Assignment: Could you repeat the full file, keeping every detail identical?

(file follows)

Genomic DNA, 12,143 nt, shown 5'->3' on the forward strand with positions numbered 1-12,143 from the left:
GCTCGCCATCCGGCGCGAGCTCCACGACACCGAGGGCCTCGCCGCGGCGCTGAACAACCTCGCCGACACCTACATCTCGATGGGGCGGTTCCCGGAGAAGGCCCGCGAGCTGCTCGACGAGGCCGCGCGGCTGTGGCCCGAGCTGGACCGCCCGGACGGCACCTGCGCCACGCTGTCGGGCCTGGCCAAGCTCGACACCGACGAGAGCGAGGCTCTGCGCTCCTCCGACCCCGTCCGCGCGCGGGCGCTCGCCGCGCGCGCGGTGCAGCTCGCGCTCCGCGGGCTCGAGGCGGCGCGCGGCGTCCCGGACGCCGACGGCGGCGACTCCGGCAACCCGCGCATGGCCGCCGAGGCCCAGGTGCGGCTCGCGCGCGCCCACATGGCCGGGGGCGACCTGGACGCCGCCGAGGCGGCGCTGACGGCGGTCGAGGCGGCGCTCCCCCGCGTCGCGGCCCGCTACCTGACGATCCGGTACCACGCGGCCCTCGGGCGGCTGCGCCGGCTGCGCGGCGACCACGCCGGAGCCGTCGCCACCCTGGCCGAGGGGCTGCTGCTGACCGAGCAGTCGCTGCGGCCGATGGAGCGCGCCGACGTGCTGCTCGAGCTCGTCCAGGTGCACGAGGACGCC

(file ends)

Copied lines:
Genomic DNA, 12,143 nt, shown 5'->3' on the forward strand with positions numbered 1-12,143 from the left:
GCTCGCCATCCGGCGCGAGCTCCACGACACCGAGGGCCTCGCCGCGGCGCTGAACAACCTCGCCGACACCTACATCTCGATGGGGCGGTTCCCGGAGAAGGCCCGCGAGCTGCTCGACGAGGCCGCGCGGCTGTGGCCCGAGCTGGACCGCCCGGACGGCACCTGCGCCACGCTGTCGGGCCTGGCCAAGCTCGACACCGACGAGAGCGAGGCTCTGCGCTCCTCCGACCCCGTCCGCGCGCGGGCGCTCGCCGCGCGCGCGGTGCAGCTCGCGCTCCGCGGGCTCGAGGCGGCGCGCGGCGTCCCGGACGCCGACGGCGGCGACTCCGGCAACCCGCGCATGGCCGCCGAGGCCCAGGTGCGGCTCGCGCGCGCCCACATGGCCGGGGGCGACCTGGACGCCGCCGAGGCGGCGCTGACGGCGGTCGAGGCGGCGCTCCCCCGCGTCGCGGCCCGCTACCTGACGATCCGGTACCACGCGGCCCTCGGGCGGCTGCGCCGGCTGCGCGGCGACCACGCCGGAGCCGTCGCCACCCTGGCCGAGGGGCTGCTGCTGACCGAGCAGTCGCTGCGGCCGATGGAGCGCGCCGACGTGCTGCTCGAGCTCGTCCAGGTGCACGAGGACGCC